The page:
Sans Forgetica

Here, read this poem. When you’ve finished, read the stuff I’ve written below and answer the question. This is going to be goooood!The font

Earlier today, when writing that previous blog post and searching for ‘fonts for writing memories’, I came across a font called Sans Forgetica. It was absolutely in no way related to what I was looking for, but interesting nevertheless. And so, in the interests of not doing what I was supposed to be doing, I read more.

Sans Forgetica is a font ‘designed using the principles of cognitive psychology to help you to better remember your study notes’. It was designed (by scientists, no less!) to be harder to read than most fonts because that extra difficulty forces your brain to work harder to extract the meaning in the words, and that extra effort means you better remember what you read.

RMIT university have released Sans Forgetica for free and are saying it’ll help students remember more of what they study before an exam period. They have done research to back this up (though it may not be published yet–I can see any published papers on it).

More importantly, though: I am in the middle of my own experiment. Inspired by this unforgettable font, I downloaded it and wrote the poem above in Sans Forgetica. If it really works, then tell me:

What is the third word on the fourth line of the poem?


Punctuation & fonts for speech & thoughts

Below are some rules I have adopted as my own standard for punctuating/formatting speech and thought. I had never had problems with this while writing shorter stories, but with this book (now around 100K words), I have too much variety of narrative style to handle organically.

  1. Direct speech = ” ”
    (Speech occurring at the time of the narrative)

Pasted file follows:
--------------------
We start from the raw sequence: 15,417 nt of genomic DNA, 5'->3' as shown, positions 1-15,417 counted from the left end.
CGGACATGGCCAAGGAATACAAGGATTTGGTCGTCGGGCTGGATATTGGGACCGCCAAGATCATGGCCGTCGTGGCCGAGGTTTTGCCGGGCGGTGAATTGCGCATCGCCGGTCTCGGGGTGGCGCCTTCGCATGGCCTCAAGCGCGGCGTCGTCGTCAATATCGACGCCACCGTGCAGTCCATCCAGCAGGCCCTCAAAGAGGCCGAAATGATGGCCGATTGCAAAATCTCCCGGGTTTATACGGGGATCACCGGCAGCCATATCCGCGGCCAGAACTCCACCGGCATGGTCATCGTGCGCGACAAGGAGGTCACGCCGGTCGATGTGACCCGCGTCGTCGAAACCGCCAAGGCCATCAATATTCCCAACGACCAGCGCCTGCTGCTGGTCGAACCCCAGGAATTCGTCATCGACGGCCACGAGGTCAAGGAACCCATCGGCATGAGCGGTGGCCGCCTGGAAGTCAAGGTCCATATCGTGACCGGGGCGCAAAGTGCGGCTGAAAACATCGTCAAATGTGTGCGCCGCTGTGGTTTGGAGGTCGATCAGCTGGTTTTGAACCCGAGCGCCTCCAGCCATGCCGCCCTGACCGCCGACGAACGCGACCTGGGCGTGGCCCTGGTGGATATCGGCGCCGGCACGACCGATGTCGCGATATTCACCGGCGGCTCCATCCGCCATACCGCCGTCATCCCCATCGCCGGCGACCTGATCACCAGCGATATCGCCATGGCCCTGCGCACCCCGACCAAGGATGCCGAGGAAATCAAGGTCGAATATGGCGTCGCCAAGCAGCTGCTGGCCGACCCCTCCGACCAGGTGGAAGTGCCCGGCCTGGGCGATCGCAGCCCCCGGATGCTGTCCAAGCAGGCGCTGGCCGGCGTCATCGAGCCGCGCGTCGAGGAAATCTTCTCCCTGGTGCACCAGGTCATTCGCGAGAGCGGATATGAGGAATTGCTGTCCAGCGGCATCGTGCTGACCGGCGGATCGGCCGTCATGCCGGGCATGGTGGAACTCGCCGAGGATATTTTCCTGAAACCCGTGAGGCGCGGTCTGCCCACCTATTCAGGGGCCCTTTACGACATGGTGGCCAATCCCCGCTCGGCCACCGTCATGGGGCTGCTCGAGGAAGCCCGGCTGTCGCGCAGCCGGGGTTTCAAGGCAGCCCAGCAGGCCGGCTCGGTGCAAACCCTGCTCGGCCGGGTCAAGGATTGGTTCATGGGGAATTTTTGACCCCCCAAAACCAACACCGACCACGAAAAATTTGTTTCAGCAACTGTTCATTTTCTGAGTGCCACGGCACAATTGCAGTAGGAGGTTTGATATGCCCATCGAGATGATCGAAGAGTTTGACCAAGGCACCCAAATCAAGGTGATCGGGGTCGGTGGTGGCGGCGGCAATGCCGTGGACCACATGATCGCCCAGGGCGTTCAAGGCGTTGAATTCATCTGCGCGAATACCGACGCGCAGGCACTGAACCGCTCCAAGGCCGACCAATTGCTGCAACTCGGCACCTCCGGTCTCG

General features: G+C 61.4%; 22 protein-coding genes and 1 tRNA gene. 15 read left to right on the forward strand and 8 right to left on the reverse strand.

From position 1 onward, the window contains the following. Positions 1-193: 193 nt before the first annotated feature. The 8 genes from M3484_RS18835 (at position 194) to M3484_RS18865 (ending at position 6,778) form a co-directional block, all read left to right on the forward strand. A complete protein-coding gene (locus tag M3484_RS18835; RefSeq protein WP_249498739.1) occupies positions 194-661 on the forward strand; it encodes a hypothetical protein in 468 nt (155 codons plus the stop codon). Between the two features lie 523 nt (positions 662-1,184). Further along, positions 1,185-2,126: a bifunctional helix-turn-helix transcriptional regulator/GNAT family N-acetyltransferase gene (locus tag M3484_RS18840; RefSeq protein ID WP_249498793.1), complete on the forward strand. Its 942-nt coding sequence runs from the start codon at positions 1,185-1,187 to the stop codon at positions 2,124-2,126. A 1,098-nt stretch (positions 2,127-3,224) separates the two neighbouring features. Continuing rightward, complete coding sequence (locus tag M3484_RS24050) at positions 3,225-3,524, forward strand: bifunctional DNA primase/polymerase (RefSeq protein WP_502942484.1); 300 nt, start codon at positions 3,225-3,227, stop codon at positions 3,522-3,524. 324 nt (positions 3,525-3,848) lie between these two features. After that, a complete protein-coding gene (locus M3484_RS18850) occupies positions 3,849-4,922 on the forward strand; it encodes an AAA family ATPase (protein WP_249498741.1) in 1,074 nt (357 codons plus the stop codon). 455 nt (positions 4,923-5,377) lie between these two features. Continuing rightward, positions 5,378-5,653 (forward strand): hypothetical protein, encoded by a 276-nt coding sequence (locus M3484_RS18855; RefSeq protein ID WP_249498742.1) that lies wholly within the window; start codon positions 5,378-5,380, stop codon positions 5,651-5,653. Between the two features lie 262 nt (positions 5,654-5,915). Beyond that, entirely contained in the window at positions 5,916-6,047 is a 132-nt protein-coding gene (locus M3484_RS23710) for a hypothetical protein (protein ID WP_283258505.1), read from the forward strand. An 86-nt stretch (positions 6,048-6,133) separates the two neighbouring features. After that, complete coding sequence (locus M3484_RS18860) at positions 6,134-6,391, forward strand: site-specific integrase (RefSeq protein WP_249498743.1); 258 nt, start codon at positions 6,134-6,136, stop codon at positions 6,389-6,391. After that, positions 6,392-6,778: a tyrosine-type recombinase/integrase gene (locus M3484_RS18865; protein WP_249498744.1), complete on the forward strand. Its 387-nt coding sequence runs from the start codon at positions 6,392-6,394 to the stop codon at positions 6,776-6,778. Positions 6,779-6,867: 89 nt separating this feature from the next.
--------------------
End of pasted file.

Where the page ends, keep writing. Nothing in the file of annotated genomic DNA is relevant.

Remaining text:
This is actually opposite to the standard British style of using ‘ ‘, and more in line with North American style, but I don’t like the use of ‘ being the same as apostrophes, especially as it result in nasty sentences like:
    >  ‘Those sweets are the kids’.’
    >  ‘It’s Al’s.’.
  2. Quotations = ‘ ‘
    (When a character says or remembers what another character said)
    Worth noting that if you use ‘ ‘ rather than ” ” for direct speech, then this rule is reversed.
  3. General thoughts = standard font
    (Thoughts/opinions ascribed to a character, but not presented as ‘direct thoughts’)
    By ‘general thoughts’, I am meaning things like:
    >  Tom thought she looked tired.
    >  She looked tired, Tom thought.
    But not:
    >  She looks tired, Tom thought.
  4. Direct thoughts = italic font
    (Basically, direct speech, but in a character’s head)
    This is where it gets tricky. By ‘direct thoughts’, I mean things like:
    She looks tired, Tom thought.
    In this case, the narrative aim is to have the thought appear directly as if thought by the character, rather than the narrator reporting it. I have toyed with: i) getting rid of these entirely in favour of always using ‘general thoughts’–but there are times when direct thought feels right; ii) using standard font instead, but then you really can’t use present tense–it just looks like a mistake.
    Here’s a little article about it.
  5. Memory sections/flashbacks = italic font
    (Whole sections of the story that appear as memories ascribed to one character)
    Here’s the reason I had to think about this whole thing more formulaically. I have one chapter where various things the character does evoke memories. The structure is like: A, B, A, B…, where A=a section at the time of the story and B=a memory section. However, each of these sections includes multiple paragraphs, so I couldn’t just say ‘He thought: ‘ or ‘He remembered a time when…”.
    I have found places that say that italics are not the way to present flashbacks, and I can’t say that I disagree. But for what I’m writing now, it seems the most appropriate. That said, I agree with this piece, which says use of flashbacks is something to be avoided when possible! So, the next thing I do: no flashbacks!

Novel lengths

In a cafe finding reasons not to be productive, and I think doing a blog post could be a really good one!